Montana Attorney General Joins Lawsuit Against 'Clean Power Plan'
Montana Attorney General Tim Fox today joined the state to a lawsuit to stop President Obama’s plan to reduce carbon dioxide emissions.
"It does not really have anything to do with whether this is wise policy, it has to do with whether it violates the rule of law, the individual states’ sovereignty," Fox said.
Twenty-three other states and a coal company are also plaintiffs in the suit.
A statement issued by Governor Steve Bullock didn’t say whether he thinks the lawsuit is a good idea.
“The rule has been challenged and the courts will sort that out,” Bullock said, adding, “Ultimately though, Montana faces a choice: we can write our own plan or the federal government will write it for us.”
Governor Bullock was in favor of initial White House goals for carbon dioxide emissions for Montana, but when new, tougher thresholds were announced in August he said he was quote, “extremely disappointed … the Obama administration moved the goalposts on us.”
At least three Montana groups are criticizing Attorney General Tim Fox for joining the lawsuit against the EPA’s plan to reduce carbon dioxide emissions.
The Northern Plains Resource Council and the Montana chapters of the American Lung Association and National Wildlife Federation today said Fox is wrong to make Montana one of 24 states suing to overturn the new proposed limits on greenhouse gas emissions.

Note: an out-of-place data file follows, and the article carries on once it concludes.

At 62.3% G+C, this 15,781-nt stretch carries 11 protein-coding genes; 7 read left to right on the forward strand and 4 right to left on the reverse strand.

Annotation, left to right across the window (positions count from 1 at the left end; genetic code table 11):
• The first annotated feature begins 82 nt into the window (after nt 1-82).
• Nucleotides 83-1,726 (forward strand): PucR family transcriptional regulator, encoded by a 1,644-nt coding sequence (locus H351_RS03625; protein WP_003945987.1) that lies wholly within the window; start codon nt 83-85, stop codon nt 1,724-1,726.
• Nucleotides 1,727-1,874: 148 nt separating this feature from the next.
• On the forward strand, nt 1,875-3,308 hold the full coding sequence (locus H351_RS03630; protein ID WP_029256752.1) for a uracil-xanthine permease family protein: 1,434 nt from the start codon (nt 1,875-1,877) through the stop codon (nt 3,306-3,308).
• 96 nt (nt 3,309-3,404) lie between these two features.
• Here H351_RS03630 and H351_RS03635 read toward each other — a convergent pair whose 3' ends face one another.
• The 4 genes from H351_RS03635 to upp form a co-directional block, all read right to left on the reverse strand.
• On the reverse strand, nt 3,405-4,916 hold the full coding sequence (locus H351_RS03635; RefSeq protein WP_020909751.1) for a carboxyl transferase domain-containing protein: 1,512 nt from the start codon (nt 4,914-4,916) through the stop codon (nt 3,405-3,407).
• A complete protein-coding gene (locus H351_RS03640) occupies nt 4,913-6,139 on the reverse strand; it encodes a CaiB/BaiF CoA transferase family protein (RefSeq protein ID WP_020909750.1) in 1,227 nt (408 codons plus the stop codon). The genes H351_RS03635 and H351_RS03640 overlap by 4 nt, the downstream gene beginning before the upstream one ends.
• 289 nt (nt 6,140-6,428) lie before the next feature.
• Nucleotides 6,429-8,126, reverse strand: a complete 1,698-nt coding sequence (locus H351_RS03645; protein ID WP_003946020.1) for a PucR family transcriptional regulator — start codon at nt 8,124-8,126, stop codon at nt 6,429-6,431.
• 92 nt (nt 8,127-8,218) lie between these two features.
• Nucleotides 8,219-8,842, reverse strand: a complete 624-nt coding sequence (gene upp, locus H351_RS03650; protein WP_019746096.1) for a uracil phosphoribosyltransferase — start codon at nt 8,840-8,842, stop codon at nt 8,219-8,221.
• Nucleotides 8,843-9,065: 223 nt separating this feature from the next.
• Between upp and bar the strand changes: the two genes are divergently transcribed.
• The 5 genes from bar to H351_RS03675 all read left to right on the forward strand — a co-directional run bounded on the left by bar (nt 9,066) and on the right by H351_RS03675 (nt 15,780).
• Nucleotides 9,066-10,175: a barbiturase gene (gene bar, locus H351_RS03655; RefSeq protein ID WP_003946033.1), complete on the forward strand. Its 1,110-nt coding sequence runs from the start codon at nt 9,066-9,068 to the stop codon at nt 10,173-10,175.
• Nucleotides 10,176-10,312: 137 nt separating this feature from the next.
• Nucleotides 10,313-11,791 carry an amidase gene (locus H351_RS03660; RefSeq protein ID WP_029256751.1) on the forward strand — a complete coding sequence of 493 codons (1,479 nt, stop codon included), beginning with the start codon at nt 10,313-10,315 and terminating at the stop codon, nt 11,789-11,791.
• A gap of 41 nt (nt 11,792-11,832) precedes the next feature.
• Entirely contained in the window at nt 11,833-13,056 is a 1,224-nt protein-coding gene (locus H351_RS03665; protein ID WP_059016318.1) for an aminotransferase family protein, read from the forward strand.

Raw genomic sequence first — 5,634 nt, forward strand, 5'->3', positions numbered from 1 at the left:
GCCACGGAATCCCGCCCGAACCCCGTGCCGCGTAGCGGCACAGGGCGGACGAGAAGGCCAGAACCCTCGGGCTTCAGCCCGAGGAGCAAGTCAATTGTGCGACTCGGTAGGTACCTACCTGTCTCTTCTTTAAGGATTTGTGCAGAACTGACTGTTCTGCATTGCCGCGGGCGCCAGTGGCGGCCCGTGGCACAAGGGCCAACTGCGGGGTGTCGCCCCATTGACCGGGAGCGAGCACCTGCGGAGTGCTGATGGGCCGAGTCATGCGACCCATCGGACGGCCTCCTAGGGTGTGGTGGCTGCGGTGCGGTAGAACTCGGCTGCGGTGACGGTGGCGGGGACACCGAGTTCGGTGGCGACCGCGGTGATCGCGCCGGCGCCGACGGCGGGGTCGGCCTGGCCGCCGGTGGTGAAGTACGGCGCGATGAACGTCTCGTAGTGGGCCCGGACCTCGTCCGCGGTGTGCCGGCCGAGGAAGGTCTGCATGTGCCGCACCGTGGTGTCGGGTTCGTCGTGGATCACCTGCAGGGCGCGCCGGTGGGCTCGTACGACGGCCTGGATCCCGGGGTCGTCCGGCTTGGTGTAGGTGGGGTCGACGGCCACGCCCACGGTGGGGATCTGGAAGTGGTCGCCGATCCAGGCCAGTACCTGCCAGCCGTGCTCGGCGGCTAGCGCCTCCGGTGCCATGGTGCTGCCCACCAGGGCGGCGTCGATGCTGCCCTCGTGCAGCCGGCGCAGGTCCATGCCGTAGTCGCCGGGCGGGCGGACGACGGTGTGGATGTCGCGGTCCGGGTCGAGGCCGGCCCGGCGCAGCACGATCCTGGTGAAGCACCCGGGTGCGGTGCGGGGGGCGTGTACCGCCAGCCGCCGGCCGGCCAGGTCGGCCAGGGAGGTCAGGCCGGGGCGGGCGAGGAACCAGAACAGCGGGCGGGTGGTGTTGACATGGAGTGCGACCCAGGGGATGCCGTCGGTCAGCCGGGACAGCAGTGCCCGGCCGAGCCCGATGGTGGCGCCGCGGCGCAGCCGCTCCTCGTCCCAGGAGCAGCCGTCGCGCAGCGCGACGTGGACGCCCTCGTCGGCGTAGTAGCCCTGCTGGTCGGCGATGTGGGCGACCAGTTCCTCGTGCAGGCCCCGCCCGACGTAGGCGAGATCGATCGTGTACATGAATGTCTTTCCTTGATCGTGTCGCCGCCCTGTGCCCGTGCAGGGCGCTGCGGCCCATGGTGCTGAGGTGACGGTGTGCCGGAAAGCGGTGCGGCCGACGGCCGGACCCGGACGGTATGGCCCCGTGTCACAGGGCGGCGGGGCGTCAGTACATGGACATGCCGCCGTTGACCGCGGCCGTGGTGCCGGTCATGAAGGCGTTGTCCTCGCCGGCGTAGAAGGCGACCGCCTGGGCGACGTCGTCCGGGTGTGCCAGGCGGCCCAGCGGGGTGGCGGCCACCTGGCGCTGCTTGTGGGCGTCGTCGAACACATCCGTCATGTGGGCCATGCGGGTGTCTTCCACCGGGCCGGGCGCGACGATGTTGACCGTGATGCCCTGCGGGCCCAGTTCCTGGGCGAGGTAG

David Ditloff, the Wildlife Federation’s regional representative in Montana says climate change is already negatively affecting the environment here.
"We saw it with the hoot owl closures on more than 20 streams at more than one point in time this summer, the forest fires, drought, hurt tourism, and on and on and on."
The EPA’s so-called “Clean Power Plan” sets a target for Montana to reduce its carbon dioxide emissions by 47 percent by 2030.
Montana’s Republican representatives in Congress praised Republican Attorney General Fox’s lawsuit against the plan. Democratic Senator Jon Tester issued a statement, saying, “... he will continue to get feedback from Montanans about its effects.”